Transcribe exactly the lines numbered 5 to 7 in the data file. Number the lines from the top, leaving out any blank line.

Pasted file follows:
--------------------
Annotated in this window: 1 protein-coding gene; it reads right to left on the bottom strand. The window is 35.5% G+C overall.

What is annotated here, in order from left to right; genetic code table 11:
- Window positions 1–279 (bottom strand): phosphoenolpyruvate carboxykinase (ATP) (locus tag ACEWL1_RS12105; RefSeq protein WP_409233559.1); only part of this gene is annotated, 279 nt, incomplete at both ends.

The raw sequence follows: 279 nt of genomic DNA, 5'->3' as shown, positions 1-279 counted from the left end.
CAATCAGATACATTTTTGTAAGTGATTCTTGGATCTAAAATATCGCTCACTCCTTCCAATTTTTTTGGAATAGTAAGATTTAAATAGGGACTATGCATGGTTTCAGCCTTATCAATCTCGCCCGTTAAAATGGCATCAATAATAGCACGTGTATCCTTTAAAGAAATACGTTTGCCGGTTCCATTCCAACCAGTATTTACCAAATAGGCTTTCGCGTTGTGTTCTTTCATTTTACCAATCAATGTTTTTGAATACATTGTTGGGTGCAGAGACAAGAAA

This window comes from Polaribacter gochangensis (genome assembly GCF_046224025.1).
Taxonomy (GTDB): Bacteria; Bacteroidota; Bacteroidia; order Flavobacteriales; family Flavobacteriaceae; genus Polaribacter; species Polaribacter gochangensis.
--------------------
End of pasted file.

CAATCAGATACATTTTTGTAAGTGATTCTTGGATCTAAAATATCGCTCACTCCTTCCAATTTTTTTGGAATAGTAAGATTTAAATAGGGACTATGCATGGTTTCAGCCTTATCAATCTCGCCCGTTAAAATGGCATCAATAATAGCACGTGTATCCTTTAAAGAAATACGTTTGCCGGTTCCATTCCAACCAGTATTTACCAAATAGGCTTTCGCGTTGTGTTCTTTCATTTTACCAATCAATGTTTTTGAATACATTGTTGGGTGCAGAGACAAGAAA

This window comes from Polaribacter gochangensis (genome assembly GCF_046224025.1).
Taxonomy (GTDB): Bacteria; Bacteroidota; Bacteroidia; order Flavobacteriales; family Flavobacteriaceae; genus Polaribacter; species Polaribacter gochangensis.